Saturday, September 26, 2015

Tunisian Couscous Recipe

Eid al-Adha, one of the most important Islamic holidays, took place on Thursday (long post about it coming soon!). Eid in Tunisia is pretty different from what I experienced in Oman, but one central theme is food. Yesterday, I was able to help my host mom make couscous and without further adieu, a recipe! 

First, chop together a small onion and scallion and put them in pot with tomato paste, olive oil, harissa (a Tunisian spice paste), some spices to taste (cumin perhaps) and chickpeas. 

Add some hot water!

You'll let it boil for a while, and then add meat if you're choosing to use any. Because it was Eid yesterday, this couscous was very different from any I'd had before, because rather than making it with chicken or meat, we used a Tunisian Eid speciality called 3osben. 3osben is made with the innards of the sheep by creating pouches with parts of the stomach and filling it with spinach and other parts of the innards. I've included a picture of the 3osben and also one of it added to the sauce. 

Next, you'll peel your veggies (usually squash, potato and carrot), chop them to large-ish pieces, and soak them in a bowl of water. 

Next you're going to start with your couscous. Start a sort of double boiler--basically, the couscous is cooked by the steam from the sauce below. 

First, move the couscous to a bowl and add oil and salt. 

Then, add couscous to the second level of the pot and cook uncovered over the sauce. 

 Cook for a while, and then remove the couscous from the steam and add a little water to it in a bowl. Mix thoroughly! Then you'll add your veggies to the sauce mixture and replace the couscous on top of it in the double boiler. After boiling for a while, add a hot pepper if you desire!

You know the sauce is ready when you see oil floating on the top. Then, you'll remove the couscous from the double boiler and, in a large bowl, add some of the tomato mixture (make sure not to get any veggies or meat in this part).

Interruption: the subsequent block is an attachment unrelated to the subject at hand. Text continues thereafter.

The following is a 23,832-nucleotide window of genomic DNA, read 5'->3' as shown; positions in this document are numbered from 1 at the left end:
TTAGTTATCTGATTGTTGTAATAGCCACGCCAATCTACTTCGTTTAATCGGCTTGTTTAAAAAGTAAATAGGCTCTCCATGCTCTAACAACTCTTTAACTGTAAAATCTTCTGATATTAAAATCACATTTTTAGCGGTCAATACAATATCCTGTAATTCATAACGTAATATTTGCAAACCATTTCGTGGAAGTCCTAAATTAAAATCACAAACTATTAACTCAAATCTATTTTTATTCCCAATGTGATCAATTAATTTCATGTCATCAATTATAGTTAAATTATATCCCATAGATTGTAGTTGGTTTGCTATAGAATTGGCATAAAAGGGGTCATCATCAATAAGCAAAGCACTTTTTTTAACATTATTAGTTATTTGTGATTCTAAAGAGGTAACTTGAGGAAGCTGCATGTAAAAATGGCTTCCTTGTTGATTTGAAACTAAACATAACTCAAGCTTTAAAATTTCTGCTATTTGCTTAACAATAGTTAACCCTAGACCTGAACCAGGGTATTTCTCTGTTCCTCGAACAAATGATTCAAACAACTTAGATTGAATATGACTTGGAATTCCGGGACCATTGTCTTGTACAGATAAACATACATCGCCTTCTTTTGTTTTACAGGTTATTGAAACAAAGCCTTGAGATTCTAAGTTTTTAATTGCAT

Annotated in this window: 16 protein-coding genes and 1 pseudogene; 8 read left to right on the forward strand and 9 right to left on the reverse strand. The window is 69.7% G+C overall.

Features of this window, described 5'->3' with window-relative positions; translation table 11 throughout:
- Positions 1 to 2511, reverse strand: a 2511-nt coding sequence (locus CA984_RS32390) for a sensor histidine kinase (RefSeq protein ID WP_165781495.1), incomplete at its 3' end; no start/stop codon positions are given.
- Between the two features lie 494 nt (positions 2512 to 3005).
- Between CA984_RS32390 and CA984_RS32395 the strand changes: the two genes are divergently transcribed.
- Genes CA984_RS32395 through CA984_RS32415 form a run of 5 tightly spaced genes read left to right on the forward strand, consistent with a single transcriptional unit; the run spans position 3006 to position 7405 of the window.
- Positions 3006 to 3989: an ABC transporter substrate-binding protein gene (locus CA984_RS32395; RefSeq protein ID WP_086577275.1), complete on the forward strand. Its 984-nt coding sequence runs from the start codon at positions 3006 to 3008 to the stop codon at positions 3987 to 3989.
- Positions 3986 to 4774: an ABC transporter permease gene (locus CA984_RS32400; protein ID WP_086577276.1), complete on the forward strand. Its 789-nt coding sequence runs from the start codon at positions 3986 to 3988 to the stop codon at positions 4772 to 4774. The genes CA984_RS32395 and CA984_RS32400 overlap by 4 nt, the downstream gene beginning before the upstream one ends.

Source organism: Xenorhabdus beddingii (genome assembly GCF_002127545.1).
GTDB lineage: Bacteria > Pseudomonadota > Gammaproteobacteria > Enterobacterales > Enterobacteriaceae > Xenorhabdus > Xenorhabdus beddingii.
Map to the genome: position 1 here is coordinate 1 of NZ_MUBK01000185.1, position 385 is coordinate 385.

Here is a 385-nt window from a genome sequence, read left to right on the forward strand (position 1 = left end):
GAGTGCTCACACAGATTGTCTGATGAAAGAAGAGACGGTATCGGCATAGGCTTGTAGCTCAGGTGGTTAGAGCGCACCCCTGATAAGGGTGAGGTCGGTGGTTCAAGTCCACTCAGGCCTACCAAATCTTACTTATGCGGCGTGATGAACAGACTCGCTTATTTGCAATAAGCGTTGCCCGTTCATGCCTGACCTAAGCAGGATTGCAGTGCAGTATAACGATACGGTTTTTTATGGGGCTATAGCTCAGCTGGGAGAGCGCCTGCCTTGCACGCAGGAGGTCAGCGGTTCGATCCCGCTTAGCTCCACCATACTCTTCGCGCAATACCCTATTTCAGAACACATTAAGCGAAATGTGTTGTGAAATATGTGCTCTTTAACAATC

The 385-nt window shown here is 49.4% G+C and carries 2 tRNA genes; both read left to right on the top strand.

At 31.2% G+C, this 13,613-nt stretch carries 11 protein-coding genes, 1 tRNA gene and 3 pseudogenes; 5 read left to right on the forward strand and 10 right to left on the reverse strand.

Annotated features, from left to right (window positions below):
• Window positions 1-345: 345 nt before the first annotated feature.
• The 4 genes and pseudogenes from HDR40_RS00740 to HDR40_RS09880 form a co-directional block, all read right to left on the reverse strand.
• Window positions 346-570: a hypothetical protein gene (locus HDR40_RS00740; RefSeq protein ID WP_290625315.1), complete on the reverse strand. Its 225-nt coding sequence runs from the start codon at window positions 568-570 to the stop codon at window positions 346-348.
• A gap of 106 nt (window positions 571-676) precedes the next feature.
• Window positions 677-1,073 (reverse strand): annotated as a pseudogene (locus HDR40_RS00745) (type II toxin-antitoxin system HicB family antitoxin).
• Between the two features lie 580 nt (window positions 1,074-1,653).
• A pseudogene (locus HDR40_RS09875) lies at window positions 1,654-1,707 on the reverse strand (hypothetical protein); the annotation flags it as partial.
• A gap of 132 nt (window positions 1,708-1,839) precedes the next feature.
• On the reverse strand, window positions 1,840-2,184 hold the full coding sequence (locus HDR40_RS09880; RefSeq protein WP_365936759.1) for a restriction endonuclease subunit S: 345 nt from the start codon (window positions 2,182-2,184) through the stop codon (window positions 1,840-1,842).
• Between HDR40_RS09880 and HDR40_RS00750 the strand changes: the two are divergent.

Display in a nice serving dish, put your meat and veggies on top, and voilà! You've made Tunisian couscous. 

As a side note, my host mom is such a beautiful soul, so here's a selfie we took yesterday while cooking!

Sunday, September 20, 2015


Here's a really short post from today! My host mom's friend, who is a harquus artist (the best in La Marsa!) came over to our house. Harquus, a North African form of skin dying similar to henna, was traditionally done on the face but now is typical all over the body. 

Friday, September 18, 2015

Roman and Punic Carthage!

Today I had the incredible chance to fulfill one of my lifelong dreams and visit historic Carthage. Although today the neighborhood of Carthage is a large, modern, treed suburb of Tunis (one south of Sidi Bou Said), a few pockets of Punic and Roman ruins remain. 

We visited the sites roughly in historical order-- Punic Carthage was founded in 814 BC by Phoenician traders. Most of the city has been destroyed and repurposed by later invaders, but one segment of a temple remained. The most prominent purpose of the temple was as a place of sacrifice to the gods; legend has it that Phoenicians in Carthage sacrificed their first born children, who thus were buried in the temple where we visited. (Historians tell us it is more likely that people actually sacrificed stillborn children and animals.) 

Our esteemed program director, Mounir, gave a demonstration with Ryan on the sacrificial altar. 

Also in Punic Carthage were gravestones. The following one has the image of the moon goddess Tanit.

Here I am on the altar.

Also at the Punic site were some Roman vaults of a later era (note the modern buildings right behind them!)

Then we were off to one of the main sites of Roman Carthage, which is still intact in a more significant way. Most of Punic Carthage was burned by the Romans, who then sprinkled salt on the razed earth to symbolize infertility of the soil and took any leftover building materials for their own city about 80 years later. 

This is one of the Roman boulevards which connected parts of the city. At one point, 700,000 people lived in Roman Carthage! 

One of the largest remaining sections of Roman Carthage is the bathhouse, though only the basements remain in any significant way. The bathhouse symbolized wealth and power to Roman Carthaginians and was a place to see and be seen (not to mention to see an impeccable view of the Mediterranean). 

Here I am perched on a piece of carved granite, a great show of wealth given that it had to be transported from western Egypt. 

Wisconsin girls in Carthage! 

The last site we visited today was one with both Roman and Punic history. At the top of the hill, it was the home of the temple, library, and government. The story about the Phoenician acquisition of the hill goes as follows: Dido, a queen, was fleeing a foreign army when she landed at Carthage. Hoping to buy a piece of land to start a new city to protect herself, she paid a significant sum of money to a local king. He told her that the amount of money she had offered would buy land the size of a bull's hide. So Dido cut the hide into long, thin strips which she stretched around the hill,  claiming a large piece of land for herself. As such, the area is known of as Carthage Byrsa (which means the name for bull's hide, and is from the same origin as the English word "purse").